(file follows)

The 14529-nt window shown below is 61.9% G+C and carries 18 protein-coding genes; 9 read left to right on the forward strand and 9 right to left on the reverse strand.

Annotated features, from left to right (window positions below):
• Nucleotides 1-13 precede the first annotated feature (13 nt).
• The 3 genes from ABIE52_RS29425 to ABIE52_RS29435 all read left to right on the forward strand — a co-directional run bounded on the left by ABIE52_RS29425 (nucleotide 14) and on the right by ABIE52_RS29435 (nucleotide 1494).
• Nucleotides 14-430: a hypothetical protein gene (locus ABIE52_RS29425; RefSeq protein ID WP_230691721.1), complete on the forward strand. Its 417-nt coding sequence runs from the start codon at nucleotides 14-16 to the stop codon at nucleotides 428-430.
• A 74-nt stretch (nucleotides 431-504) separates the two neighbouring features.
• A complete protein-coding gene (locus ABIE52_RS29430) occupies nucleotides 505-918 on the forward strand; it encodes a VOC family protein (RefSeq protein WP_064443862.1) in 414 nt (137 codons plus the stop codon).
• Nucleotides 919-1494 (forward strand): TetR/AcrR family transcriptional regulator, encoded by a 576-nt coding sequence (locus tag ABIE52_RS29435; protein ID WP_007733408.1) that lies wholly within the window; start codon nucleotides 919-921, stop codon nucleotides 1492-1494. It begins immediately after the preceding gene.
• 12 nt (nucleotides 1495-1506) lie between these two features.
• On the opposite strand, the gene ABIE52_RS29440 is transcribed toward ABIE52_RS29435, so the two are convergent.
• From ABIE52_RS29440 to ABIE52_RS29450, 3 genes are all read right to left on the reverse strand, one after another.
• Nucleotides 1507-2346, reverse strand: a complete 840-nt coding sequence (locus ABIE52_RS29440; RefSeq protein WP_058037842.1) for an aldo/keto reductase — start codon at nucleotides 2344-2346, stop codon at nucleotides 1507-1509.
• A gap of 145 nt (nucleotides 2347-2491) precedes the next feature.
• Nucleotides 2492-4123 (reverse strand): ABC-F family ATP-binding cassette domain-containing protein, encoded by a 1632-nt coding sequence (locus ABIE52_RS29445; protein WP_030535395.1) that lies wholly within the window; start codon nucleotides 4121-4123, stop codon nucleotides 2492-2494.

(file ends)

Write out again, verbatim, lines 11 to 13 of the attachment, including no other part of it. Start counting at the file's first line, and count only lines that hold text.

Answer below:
• From ABIE52_RS29440 to ABIE52_RS29450, 3 genes are all read right to left on the reverse strand, one after another.
• Nucleotides 1507-2346, reverse strand: a complete 840-nt coding sequence (locus ABIE52_RS29440; RefSeq protein WP_058037842.1) for an aldo/keto reductase — start codon at nucleotides 2344-2346, stop codon at nucleotides 1507-1509.
• A gap of 145 nt (nucleotides 2347-2491) precedes the next feature.